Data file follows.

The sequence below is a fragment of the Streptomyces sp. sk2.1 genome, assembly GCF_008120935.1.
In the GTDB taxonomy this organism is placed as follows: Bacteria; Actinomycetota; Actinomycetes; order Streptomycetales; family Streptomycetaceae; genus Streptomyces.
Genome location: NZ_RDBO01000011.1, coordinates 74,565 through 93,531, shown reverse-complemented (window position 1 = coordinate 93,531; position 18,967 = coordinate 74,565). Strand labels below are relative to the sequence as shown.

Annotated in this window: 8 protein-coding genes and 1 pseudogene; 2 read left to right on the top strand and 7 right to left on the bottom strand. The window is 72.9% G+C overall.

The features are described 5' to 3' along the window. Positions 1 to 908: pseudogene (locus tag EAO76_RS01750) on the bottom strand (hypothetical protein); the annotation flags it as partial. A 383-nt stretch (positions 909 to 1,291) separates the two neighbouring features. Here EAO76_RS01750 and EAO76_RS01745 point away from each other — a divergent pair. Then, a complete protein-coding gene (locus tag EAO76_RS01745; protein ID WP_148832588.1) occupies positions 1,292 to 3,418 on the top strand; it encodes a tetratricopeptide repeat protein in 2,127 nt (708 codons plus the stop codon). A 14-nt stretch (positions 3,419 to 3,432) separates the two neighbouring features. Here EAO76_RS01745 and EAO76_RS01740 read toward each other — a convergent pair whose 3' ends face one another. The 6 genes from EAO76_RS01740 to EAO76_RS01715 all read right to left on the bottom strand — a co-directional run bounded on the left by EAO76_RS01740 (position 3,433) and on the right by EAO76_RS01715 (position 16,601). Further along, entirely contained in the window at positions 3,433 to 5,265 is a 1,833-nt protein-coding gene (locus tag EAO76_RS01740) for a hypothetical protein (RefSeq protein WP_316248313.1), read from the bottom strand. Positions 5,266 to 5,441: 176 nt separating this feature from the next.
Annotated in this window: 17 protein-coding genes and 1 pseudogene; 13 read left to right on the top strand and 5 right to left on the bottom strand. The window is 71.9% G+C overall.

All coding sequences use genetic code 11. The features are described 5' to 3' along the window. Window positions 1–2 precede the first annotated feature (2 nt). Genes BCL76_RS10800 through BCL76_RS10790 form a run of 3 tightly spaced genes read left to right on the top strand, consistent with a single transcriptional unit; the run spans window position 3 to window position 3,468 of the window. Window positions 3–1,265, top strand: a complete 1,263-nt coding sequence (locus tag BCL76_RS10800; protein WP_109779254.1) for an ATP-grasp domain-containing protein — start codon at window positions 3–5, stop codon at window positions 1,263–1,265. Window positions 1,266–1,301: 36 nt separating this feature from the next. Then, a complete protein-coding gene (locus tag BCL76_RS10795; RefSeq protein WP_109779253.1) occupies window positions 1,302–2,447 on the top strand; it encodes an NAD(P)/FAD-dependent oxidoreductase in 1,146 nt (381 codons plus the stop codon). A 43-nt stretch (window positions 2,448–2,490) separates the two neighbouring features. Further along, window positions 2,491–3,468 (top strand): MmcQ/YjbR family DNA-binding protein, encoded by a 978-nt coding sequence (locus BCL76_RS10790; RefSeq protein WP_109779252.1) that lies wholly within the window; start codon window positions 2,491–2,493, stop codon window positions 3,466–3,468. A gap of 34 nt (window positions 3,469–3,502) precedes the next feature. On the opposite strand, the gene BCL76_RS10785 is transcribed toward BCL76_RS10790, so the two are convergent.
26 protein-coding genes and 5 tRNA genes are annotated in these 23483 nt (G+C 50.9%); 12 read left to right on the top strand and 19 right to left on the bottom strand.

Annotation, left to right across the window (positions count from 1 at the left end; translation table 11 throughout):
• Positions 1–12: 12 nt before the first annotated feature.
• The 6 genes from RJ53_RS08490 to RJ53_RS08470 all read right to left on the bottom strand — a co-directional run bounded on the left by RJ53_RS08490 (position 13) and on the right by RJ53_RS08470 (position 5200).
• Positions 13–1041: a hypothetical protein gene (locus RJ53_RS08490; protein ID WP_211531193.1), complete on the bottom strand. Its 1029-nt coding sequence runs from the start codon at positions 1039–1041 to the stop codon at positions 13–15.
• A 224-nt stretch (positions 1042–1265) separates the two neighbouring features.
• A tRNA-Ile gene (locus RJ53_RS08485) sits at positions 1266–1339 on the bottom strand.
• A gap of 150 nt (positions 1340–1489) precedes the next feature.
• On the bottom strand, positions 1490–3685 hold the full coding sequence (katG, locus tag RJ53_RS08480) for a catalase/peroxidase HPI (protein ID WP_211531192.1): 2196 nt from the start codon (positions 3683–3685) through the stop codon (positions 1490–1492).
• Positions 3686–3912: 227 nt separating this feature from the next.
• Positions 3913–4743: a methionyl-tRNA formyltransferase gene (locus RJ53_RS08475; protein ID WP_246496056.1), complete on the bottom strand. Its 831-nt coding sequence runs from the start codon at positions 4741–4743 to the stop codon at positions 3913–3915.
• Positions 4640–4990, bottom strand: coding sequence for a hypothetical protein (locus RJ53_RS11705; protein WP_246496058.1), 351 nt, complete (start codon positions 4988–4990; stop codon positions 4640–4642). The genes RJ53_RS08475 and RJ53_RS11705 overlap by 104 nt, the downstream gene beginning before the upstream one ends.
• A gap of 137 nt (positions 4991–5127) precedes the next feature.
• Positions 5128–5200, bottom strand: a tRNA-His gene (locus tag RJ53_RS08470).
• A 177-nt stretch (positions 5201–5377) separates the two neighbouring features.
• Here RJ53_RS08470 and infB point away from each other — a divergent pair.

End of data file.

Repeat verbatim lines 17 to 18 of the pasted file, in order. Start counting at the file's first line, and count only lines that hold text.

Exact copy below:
• Positions 3686–3912: 227 nt separating this feature from the next.
• Positions 3913–4743: a methionyl-tRNA formyltransferase gene (locus RJ53_RS08475; protein ID WP_246496056.1), complete on the bottom strand. Its 831-nt coding sequence runs from the start codon at positions 4741–4743 to the stop codon at positions 3913–3915.